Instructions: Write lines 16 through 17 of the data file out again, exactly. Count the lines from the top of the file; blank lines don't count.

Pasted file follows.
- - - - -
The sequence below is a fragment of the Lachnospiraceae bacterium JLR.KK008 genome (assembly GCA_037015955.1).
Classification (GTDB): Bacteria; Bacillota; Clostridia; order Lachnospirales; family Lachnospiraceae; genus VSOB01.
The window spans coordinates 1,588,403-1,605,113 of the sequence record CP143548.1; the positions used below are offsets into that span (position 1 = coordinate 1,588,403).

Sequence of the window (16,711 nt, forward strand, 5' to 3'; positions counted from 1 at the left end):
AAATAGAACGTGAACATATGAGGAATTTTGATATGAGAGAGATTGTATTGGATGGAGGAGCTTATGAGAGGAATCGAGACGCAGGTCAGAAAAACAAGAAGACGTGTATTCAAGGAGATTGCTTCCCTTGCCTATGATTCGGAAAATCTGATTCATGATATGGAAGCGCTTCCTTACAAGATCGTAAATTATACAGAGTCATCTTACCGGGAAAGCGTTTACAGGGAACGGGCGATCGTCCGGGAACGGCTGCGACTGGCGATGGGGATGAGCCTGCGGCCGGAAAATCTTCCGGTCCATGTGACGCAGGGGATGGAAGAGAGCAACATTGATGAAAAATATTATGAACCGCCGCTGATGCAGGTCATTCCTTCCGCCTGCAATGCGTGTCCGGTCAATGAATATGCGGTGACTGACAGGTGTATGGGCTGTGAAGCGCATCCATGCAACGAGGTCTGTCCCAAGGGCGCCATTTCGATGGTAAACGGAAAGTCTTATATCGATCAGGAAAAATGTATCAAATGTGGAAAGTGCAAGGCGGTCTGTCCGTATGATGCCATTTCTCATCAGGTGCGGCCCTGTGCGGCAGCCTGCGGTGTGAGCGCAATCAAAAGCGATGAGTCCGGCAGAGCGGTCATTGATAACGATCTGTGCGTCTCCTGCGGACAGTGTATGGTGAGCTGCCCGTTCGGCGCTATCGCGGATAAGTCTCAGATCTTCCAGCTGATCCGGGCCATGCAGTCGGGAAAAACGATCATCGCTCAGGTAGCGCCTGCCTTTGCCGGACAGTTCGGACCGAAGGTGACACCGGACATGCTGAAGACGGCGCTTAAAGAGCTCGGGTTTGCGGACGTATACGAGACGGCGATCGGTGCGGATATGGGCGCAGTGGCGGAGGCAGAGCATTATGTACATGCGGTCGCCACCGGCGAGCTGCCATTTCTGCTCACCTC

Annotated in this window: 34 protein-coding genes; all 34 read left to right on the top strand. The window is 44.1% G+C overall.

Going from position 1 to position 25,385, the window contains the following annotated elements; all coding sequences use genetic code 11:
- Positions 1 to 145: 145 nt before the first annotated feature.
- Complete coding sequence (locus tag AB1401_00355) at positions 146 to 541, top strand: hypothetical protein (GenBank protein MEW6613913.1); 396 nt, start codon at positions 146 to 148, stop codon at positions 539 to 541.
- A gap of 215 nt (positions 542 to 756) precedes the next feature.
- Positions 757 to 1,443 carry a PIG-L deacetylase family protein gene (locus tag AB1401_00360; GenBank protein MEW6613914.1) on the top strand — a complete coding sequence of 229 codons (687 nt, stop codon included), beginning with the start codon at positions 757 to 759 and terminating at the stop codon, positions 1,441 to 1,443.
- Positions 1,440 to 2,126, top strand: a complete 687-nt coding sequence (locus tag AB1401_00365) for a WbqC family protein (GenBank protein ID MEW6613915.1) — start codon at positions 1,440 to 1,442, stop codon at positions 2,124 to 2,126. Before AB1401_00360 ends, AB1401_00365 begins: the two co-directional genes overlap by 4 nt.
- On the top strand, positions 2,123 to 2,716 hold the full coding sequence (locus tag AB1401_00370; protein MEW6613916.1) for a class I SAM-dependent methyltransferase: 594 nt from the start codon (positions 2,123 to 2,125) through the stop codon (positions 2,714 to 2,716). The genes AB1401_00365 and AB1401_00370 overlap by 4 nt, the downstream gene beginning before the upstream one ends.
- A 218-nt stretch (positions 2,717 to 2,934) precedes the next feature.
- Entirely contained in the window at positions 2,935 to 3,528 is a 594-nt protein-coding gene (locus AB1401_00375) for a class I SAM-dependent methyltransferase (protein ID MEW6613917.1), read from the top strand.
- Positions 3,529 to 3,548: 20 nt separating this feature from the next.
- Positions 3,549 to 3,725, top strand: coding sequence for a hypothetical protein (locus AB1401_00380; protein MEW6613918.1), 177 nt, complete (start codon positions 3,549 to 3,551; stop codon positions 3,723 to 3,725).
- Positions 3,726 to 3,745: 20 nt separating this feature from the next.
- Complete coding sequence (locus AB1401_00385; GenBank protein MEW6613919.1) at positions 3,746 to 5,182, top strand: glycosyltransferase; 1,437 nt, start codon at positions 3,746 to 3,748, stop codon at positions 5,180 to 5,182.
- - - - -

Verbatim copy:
- Positions 3,529 to 3,548: 20 nt separating this feature from the next.
- Positions 3,549 to 3,725, top strand: coding sequence for a hypothetical protein (locus AB1401_00380; protein MEW6613918.1), 177 nt, complete (start codon positions 3,549 to 3,551; stop codon positions 3,723 to 3,725).